And it applies to the whole world. We work with the Danish government now, also, on rolling out this technology across the country to more than 300,000 students as well to really empower their students, because it’s not only the access to the laboratories; the fact that we can create an environment in which they can get more excited about science, they can learn through failure and help them prepare and build up their confidence before they go into the physical labs is a huge positive impact for the students’ learning. It’s really exciting, these impacts. And then maybe just to give a concrete number on what’s actually the impact here, I mentioned that we see a 2X — a doubling — in the learning outcomes in numerous different studies. And then we also see often that the student engagement and learning, especially for low-knowledge students, who would obviously often in the past, struggled to keep up their engagement and self-confidence and learning outcomes significantly increases, because they can go at their own pace in these simulations. And ultimately what that means is we had one case in the US — actually one of the top universities — saw a decrease from dropout rates from 20 percent to 50– sorry, to 5 percent. So a 15 percent drop in dropout rates, because suddenly the students really understood. Not only did they understand the science concept; they found it exciting.

The engagement piece, I think, is very often under-appreciated. Just how important it is for us to engage the students, make them excited about what they’re learning, and then they will often find a way, then they will learn. But if we don’t make it interesting for them, then the world they live in today, where they’re bombarded with so many exciting, interesting things all the time, if we can’t meet them at that level, then we won’t be able to engage them in the learning. So, super excited about this.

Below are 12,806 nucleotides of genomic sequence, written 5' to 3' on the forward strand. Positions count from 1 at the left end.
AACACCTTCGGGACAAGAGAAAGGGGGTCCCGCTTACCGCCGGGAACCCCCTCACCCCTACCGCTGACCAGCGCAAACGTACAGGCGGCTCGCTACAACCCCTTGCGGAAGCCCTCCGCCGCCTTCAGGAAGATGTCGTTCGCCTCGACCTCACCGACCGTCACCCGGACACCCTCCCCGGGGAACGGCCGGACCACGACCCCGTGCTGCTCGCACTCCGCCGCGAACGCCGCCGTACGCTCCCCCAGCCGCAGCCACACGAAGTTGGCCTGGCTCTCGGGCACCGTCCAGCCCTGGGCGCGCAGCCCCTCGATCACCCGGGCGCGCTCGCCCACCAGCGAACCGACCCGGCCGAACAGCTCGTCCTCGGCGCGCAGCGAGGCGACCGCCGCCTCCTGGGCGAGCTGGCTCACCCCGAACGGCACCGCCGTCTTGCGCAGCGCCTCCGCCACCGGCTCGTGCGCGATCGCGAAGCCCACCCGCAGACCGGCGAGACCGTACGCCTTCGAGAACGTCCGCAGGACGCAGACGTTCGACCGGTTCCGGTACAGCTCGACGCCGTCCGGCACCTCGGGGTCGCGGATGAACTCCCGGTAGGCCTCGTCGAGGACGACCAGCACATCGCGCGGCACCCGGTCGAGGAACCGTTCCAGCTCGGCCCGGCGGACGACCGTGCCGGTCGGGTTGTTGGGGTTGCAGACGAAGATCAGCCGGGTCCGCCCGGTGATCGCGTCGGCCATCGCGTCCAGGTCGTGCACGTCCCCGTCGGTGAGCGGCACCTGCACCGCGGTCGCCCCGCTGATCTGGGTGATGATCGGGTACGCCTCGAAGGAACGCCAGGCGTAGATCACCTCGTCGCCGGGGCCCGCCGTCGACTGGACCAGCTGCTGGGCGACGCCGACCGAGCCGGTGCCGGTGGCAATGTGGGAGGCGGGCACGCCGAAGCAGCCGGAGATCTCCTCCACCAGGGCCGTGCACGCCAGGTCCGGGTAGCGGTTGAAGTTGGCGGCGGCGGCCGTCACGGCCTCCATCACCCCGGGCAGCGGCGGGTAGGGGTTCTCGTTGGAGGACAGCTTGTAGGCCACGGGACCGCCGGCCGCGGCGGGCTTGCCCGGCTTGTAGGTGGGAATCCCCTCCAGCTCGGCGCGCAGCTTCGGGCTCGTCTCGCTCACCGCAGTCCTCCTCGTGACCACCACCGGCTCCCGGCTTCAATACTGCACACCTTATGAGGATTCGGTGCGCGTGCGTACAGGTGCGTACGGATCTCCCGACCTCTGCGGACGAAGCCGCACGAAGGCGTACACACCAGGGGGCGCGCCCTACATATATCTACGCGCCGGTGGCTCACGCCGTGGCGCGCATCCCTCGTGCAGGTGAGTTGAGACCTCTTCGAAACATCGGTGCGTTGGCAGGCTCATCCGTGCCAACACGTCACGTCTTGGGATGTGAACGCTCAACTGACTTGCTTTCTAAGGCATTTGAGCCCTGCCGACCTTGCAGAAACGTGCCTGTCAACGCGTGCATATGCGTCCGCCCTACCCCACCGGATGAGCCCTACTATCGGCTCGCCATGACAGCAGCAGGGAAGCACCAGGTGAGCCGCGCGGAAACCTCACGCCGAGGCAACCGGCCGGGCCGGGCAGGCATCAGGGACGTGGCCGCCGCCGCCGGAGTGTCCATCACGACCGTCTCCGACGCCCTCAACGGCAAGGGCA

And again, we’re just scratching the surface, and in fact, we’d love to work with more partners from around the world, and how we can roll out this technology as an alternative to expensive physical labs, and really empower the teachers and students in leveling up the science education to a whole new level.

Julie: Well, I think that’s a great way to end the podcast. Loving to learn. I think that’s one of the biggest changes in our world today. And already, with the stats that you just provided, you’re showing that engagement of students who want to know more, and they’re not leaving school. And I think that’s such a harsh reality that a lot of kids do not like school and they do not love to learn. And we really need to change that. And I think this technology is is how we’re going to do that.

Before we sign off. Michael, please tell everybody how can they access Labster?

Michael: Yeah, so I mean, the jump into, and email me, Happy to help. We didn’t even talk about the whole corporate training side. We help large companies train their employees as well. And then universities and high schools around the world. So, love to work with anyone who sees potential in this.

Julie: Thank you so much, Michael, for joining us today on the XR for Learning podcast.

Looking for more insights on XR and the future of learning? Subscribe to our podcast on iTunes, Google Play, or Spotify. You can also follow us on Twitter @XRLearningPod and connect with Julie on LinkedIn.